Now, even if an applicant has five registrations from different employers, only one will be considered in the lottery. This change ensures fairness by requiring all employers to submit a valid passport or travel document for the H1B applicant. The online H1B registration system will use unique passport or travel document numbers. This ensures each applicant is entered only once in the lottery, preventing any unfair advantage.

The number of unique beneficiaries and employers remained nearly unchanged

According to information provided on the USCIS’ website, here are the key statistics regarding H1B visa applications for the fiscal year 2025:

  • The number of unique beneficiaries this year for FY 2025 (approximately 442,000) was comparable to the number last year for FY 2024 (approximately 446,000).
  • The number of unique employers this year for FY 2025 (approximately 52,700) was also comparable to the number last year for FY 2024 (approximately 52,000).
  • The number of eligible registrations, however, was down dramatically for FY 2025 (470,342) compared with FY 2024 (758,994) — a 38.6% reduction.
  • Overall, we saw an average of 1.06 registrations per beneficiary this year in FY 2025, compared to 1.70 for FY 2024.

What happens if you use multiple passports to apply for an H1B Visa?

For individuals with dual citizenship, only one passport can be used for all H1B registrations, even if they have multiple job offers. The USCIS mandates this rule to ensure fairness and transparency in the application process. Using different passport numbers or an alternate passport for additional registrations can lead to serious consequences. If the USCIS discovers such actions, they will invalidate the registrations and may deny or revoke any approvals in the future.

Impact on prospective applicants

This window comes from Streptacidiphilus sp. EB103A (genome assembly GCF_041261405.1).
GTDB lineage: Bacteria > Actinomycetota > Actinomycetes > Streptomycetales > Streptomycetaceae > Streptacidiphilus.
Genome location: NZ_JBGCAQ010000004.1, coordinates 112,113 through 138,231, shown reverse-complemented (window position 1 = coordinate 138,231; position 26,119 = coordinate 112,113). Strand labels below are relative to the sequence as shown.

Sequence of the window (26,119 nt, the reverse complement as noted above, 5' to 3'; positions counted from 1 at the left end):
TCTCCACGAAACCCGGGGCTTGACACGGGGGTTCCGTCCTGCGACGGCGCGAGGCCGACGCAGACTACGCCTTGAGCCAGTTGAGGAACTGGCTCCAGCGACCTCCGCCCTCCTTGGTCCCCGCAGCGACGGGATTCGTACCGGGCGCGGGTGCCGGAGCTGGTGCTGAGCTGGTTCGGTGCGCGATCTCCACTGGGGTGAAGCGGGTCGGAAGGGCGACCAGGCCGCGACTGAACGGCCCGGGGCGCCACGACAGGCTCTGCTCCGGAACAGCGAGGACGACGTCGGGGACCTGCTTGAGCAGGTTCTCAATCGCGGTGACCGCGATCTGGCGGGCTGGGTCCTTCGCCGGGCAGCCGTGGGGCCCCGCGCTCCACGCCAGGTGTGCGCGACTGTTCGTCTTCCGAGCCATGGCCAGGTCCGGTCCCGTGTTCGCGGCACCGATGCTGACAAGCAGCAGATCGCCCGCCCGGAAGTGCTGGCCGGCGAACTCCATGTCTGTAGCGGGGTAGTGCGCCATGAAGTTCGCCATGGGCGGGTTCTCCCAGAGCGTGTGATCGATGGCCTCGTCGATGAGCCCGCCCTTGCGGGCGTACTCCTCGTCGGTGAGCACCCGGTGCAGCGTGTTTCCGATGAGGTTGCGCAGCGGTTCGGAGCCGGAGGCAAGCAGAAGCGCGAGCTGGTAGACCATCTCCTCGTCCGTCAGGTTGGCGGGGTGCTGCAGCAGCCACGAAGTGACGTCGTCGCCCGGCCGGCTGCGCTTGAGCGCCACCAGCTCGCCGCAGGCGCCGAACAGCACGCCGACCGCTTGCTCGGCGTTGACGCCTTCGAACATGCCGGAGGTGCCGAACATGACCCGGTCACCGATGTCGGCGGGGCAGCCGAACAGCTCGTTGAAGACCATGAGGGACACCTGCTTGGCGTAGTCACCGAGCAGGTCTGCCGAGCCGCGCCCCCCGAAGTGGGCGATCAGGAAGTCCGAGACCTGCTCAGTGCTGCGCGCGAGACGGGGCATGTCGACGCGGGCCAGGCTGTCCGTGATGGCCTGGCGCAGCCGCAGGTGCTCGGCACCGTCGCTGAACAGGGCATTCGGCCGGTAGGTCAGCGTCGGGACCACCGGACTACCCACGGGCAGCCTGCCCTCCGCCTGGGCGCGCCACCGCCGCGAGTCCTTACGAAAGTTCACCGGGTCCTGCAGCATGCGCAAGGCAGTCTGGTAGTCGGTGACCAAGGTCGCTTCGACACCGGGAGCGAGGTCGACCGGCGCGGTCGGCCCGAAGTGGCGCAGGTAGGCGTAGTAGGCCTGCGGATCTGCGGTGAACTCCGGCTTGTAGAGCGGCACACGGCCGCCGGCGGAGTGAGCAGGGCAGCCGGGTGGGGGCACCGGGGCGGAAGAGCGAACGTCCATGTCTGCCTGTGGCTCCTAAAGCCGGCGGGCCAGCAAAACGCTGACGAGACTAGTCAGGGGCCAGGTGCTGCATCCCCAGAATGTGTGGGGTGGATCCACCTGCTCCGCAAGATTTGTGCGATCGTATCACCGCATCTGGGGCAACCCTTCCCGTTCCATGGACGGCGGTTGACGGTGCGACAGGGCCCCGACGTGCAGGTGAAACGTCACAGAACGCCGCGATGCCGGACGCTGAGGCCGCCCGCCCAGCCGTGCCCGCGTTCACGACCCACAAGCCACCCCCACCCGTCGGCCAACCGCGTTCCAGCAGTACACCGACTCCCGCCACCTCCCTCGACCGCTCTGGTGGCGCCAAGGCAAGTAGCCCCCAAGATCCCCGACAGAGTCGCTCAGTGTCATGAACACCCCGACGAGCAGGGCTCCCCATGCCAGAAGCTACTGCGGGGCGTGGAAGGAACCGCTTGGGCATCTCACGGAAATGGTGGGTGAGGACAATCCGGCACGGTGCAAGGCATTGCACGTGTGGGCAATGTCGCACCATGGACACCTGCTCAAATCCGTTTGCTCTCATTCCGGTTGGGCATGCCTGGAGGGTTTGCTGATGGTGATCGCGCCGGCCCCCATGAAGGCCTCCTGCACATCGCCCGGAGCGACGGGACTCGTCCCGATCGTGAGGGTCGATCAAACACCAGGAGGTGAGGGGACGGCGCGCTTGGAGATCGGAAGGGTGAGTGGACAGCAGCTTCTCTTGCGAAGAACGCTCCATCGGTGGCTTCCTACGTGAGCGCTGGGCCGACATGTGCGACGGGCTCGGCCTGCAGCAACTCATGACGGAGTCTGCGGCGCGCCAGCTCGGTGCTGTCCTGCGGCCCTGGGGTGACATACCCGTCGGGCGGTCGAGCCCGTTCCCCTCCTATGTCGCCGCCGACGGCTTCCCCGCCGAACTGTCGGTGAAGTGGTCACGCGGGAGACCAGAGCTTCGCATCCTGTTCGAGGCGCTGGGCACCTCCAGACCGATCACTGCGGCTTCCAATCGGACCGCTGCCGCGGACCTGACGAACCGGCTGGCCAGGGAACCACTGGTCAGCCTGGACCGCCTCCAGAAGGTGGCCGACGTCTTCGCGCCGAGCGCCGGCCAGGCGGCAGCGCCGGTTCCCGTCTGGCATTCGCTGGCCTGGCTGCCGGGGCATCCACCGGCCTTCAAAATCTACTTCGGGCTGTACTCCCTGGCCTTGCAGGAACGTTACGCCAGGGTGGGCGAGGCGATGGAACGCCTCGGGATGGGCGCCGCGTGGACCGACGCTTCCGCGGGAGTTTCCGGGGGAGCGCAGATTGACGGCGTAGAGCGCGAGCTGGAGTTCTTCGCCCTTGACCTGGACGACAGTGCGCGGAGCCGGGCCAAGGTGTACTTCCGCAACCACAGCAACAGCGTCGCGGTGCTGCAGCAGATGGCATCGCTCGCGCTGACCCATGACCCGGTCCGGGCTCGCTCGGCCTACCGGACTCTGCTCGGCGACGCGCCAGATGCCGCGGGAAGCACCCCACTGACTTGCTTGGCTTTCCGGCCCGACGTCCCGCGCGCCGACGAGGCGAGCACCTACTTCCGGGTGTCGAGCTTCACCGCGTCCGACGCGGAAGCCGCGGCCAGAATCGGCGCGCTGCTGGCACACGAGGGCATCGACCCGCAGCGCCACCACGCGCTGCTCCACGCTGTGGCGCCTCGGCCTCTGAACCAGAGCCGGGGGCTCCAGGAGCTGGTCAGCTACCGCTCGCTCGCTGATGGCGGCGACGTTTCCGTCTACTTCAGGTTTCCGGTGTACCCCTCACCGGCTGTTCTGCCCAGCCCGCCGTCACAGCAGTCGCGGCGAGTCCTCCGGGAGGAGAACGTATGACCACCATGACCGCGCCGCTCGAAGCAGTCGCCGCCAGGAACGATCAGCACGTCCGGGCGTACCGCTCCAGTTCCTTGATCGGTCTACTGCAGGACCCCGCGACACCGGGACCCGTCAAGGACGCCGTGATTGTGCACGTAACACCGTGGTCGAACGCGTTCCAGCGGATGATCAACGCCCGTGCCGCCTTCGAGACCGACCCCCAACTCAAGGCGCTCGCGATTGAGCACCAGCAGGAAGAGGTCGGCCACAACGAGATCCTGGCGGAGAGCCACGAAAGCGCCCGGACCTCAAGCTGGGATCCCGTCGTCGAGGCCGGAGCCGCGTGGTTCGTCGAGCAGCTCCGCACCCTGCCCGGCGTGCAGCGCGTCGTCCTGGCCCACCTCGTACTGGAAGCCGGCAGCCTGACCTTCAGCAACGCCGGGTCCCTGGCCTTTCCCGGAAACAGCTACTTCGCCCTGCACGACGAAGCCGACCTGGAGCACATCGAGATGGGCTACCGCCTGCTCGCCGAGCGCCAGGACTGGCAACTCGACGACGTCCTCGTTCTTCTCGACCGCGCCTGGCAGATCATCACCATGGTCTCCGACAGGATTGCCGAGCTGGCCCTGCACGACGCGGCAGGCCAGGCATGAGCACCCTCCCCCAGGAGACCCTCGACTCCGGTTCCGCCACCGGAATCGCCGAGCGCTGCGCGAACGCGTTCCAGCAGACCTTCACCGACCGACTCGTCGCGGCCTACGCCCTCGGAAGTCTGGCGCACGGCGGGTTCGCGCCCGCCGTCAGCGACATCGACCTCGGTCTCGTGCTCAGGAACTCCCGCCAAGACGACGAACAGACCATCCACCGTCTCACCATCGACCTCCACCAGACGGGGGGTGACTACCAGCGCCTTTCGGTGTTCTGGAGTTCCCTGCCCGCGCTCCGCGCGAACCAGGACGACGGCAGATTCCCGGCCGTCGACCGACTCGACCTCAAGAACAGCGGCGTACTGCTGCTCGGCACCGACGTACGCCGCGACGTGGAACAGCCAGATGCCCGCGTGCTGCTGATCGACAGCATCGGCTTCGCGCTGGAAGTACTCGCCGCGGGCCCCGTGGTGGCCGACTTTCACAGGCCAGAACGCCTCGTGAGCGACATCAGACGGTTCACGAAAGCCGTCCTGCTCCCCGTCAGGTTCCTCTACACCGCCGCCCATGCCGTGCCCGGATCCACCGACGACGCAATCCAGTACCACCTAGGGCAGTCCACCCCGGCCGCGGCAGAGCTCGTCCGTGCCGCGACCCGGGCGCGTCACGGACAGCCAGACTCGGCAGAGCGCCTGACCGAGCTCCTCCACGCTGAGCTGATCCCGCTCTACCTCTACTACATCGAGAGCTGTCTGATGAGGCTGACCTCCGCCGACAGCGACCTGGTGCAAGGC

The high number of applications filed each year means that the competition for H1B visas remains fierce. Prospective applicants should be aware of the following:

  • Lottery System: Due to the overwhelming number of applications, the USCIS conducts a lottery to randomly select petitions for processing. This means that even highly qualified candidates may not be guaranteed a visa.
  • Preparation and Documentation: Ensuring that applications are complete, accurate, and submitted on time is crucial. Working with legal experts or immigration consultants can help applicants navigate the complex process.
  • Alternative Options: Given the competitive nature of the H1B visa program, applicants should explore alternative visa options. Consider the L1 visa for intra-company transferees or the O1 visa for individuals with extraordinary abilities.

Impact on employers

For U.S. employers, the high number of H1B applications underscores the importance of strategic workforce planning. Companies should consider the following:

  • Talent acquisition strategies: Employers may need to broaden their talent acquisition strategies. This can include remote or international workers. Investing in training programs to develop local talent is important. These steps can help address talent shortages effectively.
  • Legal compliance: Ensuring compliance with immigration laws and regulations is essential to avoid legal complications and potential penalties.
  • Retention initiatives: Retaining existing employees, especially those on H1B visas, can help mitigate the impact of the competitive visa landscape.


The fiscal year 2025 saw a decrease in H1B applications filed. This reflects changes in the lottery selection process from last year. While the competition for H1B visas remains intense, both applicants and employers can take proactive steps to enhance their chances of success. By staying informed about the latest trends and regulations, and exploring alternative pathways, stakeholders can navigate the complexities of the H1B visa program and contribute to the growth and innovation of the U.S. economy.

Alexander Alfano

Alexander Alfano is the Director and Chief Legal Counsel of Financial Legal Group INC. He is a member of the Association of Certified Fraud Examiners (ACFE), a member of the Federal Bar, and is licensed to practice in the U.S. District Court for the Southern District of Florida.